SANDS: I went to medical school because I liked diagnosing complex patients and I liked the relationships that I could have with patients. But I also was thinking about engineering because I had this technology background. The thing that really frustrated me about medicine is that we weren’t taking advantage of information technology to take better care of patients.

I really agonized over this. Ultimately, I found out there were other people who were also frustrated about this and trying to make healthcare better through the application of information technology. That led me to the field of medical informatics. I sought out and did training in medical informatics at Harvard and Beth Israel in Boston, which is now Beth Israel Deaconess. I was working with other doctors who had this information technology background, and they were trying to make healthcare better. I was committed to creating tools not just in a laboratory, but at Beth Israel, I was creating tools that served all our clinicians. We were empowering hundreds of practices and thousands of clinicians using information technology tools that I was helping to develop. That was exciting to me.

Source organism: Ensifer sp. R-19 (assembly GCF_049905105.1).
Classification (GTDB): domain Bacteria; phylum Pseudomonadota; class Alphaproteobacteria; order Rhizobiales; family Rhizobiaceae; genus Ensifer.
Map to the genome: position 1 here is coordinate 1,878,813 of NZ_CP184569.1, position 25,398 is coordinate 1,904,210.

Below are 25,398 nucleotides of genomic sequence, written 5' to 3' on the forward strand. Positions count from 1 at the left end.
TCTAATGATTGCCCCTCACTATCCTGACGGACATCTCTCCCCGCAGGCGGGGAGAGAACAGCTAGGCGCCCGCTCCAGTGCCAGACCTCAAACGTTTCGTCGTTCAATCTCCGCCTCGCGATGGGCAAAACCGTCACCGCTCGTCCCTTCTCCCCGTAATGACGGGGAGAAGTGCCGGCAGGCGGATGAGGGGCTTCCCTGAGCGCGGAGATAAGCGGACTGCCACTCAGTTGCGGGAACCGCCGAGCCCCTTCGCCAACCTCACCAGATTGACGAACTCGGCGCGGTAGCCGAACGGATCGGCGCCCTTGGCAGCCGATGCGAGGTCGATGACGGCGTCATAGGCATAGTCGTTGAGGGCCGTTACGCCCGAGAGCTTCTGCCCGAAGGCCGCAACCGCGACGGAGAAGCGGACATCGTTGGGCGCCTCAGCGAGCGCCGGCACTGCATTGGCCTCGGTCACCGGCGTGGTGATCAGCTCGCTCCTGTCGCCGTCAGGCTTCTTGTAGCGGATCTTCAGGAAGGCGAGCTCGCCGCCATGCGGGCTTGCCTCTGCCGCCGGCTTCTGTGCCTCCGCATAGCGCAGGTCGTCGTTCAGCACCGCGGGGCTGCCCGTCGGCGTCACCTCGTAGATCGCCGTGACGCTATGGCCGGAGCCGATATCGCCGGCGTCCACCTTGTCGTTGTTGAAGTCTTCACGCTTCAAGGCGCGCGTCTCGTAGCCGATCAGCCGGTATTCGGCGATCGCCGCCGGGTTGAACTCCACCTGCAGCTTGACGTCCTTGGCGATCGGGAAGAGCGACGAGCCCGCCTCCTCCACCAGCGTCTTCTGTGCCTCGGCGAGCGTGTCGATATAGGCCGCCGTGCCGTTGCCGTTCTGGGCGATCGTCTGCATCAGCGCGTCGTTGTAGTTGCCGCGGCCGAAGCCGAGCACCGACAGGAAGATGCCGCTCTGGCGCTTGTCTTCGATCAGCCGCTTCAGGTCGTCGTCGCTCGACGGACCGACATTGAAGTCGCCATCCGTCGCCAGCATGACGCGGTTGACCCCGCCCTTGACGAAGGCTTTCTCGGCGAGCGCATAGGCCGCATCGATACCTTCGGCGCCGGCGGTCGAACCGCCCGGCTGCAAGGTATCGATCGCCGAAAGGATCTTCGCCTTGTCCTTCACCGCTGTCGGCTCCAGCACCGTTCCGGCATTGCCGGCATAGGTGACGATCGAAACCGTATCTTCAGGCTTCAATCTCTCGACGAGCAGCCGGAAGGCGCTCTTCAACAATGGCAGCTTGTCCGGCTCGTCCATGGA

I realized that these information technology tools, while tremendously empowering for clinicians, could be even more empowering for patients and caregivers. I started using email with patients way back in the early ’90s, when nobody was doing that. My colleagues thought I was crazy for doing that. But I thought, this is really powerful. This is a way to take care of patients remotely. This is a way to educate patients, to keep the connection going between patient and doctor, even in between visits.